May Night Wood Sage Leaf

Growth Facts

May Night Wood Sage

Salvia x sylvestris 'Mainacht'
Weeks and weeks of soothing blue blooms.
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So easy, yet so satisfying! May Night Salvia is a cinch to grow, and it will reward a modicum of care with months of beautiful blue blooms. This largely self-sufficient Spirit gets by happily on little supplemental water once it’s established. Spikes of intense cobalt-blue flowers begin in May (hence the name), often continuing throughout the entire growing season—especially if spent flower spikes are removed. May Night looks fabulous planted in drifts, and it’s a wonderful companion to Roses. Its soothing blue color complements their warm red, pink, orange, peach, or yellow tones.

Growth Facts

The Story

This species of Salvia, or Meadow Sage, is a wildflower that ranges from eastern Europe to western Siberia; it favors cool-summer climates. Meadow Sage grows most abundantly in sunny, dry meadows and forest edges in its homelands. Deer and other browsers avoid it because of the pungent smell of its leaves when crushed; it’s a member of the fragrant Mint family and is long-lived. May Night Meadow Sage is a classic. It originated in 1956 in Germany at the nursery of the famous plantsman, Karl Foerster, who is best known for Karl Foerster Feather Reed Grass. You may also find it under its German name, ‘Mainacht’.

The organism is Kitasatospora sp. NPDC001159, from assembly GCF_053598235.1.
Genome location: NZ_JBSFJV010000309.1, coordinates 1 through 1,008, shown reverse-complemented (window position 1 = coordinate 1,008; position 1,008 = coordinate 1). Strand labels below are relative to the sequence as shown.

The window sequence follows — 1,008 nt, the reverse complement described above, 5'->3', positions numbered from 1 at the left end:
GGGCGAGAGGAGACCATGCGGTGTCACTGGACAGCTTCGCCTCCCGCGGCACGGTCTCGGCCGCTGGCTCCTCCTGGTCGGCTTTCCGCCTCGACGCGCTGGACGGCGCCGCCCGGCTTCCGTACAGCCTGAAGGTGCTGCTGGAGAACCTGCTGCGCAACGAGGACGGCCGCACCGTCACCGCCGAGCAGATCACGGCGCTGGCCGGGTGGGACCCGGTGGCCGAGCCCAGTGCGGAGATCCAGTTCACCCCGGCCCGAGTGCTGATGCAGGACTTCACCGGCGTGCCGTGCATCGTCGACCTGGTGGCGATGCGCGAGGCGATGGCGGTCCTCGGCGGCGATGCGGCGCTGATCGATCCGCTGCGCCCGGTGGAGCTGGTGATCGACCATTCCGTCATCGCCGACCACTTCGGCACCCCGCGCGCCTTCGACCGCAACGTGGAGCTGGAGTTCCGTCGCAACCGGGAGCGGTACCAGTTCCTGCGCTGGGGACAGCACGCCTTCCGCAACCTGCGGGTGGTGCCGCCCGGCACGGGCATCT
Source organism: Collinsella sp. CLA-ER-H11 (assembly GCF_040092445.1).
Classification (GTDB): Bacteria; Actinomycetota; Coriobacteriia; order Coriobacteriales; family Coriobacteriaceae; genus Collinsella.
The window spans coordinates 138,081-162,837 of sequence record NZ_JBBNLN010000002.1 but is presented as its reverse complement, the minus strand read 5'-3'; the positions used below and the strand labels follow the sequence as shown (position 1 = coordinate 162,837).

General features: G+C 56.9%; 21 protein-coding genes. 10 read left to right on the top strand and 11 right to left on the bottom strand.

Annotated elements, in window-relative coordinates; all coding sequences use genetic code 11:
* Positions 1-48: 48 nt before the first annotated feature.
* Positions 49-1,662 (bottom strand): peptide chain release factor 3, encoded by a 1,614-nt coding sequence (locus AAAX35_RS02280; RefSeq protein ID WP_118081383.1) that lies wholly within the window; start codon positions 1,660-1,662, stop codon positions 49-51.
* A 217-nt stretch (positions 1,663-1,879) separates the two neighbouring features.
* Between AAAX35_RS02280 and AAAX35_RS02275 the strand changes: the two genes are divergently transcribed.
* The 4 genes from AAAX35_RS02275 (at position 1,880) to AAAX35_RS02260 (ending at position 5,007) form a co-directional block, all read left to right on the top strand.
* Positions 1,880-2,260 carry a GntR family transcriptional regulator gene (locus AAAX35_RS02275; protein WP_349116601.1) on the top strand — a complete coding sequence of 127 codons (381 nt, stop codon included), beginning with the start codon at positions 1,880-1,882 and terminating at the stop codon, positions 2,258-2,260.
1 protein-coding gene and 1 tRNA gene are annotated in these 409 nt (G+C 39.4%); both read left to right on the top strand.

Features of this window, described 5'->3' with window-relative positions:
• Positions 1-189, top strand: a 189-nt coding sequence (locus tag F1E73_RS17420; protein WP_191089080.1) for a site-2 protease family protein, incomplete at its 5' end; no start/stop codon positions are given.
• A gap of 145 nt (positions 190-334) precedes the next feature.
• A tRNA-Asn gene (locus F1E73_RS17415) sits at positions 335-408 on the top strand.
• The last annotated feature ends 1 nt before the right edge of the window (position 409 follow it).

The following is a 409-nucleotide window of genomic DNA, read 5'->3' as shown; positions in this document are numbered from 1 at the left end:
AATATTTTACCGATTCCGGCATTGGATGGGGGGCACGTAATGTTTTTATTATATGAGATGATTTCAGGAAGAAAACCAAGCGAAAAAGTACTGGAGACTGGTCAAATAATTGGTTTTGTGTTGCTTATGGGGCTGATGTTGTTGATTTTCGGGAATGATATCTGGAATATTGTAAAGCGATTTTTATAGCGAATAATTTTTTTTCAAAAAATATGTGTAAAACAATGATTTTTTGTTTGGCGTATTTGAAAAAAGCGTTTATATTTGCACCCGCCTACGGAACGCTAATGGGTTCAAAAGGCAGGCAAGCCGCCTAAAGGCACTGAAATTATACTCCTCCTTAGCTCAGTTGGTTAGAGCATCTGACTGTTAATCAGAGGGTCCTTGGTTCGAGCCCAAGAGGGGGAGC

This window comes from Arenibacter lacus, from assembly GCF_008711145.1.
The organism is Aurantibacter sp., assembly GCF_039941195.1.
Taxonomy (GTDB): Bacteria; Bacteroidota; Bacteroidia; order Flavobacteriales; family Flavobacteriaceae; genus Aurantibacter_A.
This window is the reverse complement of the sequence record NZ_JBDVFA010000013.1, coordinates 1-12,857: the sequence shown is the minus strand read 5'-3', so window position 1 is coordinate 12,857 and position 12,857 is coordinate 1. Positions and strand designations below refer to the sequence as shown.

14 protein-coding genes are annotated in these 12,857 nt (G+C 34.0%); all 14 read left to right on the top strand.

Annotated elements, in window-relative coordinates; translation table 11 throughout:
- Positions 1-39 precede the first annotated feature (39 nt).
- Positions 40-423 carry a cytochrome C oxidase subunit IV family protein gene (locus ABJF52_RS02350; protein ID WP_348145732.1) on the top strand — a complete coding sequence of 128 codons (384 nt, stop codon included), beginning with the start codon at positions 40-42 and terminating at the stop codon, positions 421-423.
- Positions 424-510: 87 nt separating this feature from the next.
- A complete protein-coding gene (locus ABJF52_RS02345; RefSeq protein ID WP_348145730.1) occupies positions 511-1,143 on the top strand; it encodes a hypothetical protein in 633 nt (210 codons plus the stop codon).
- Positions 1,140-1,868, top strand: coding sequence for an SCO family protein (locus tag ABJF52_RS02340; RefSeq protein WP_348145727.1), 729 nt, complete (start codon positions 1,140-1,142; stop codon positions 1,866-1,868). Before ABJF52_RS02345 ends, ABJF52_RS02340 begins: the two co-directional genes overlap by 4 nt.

The Details

Each year since 1991, the Perennial Plant Association chooses one Spirit as its “Perennial Plant of the Year.” Winners must be attractive in multiple seasons, adaptable, low-maintenance, and resistant to pests and diseases. May Night Salvia took the honors in 1997.

How to Grow

Give May Night Salvia a position in all-day sun for maximum flower power. The soil should be free-draining and lean. Rich soil encourages floppy growth. Water regularly during establishment; less moisture will be needed in succeeding years. Deadhead (prune out spent flower spikes) to keep plants looking thrifty and to encourage new flower buds to form. Plants will often bloom until frost. Cut back old stems and foliage before new growth resumes in spring. May Night Salvia rarely needs dividing and may be left in place for many years.

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May Night Wood Sage Leaf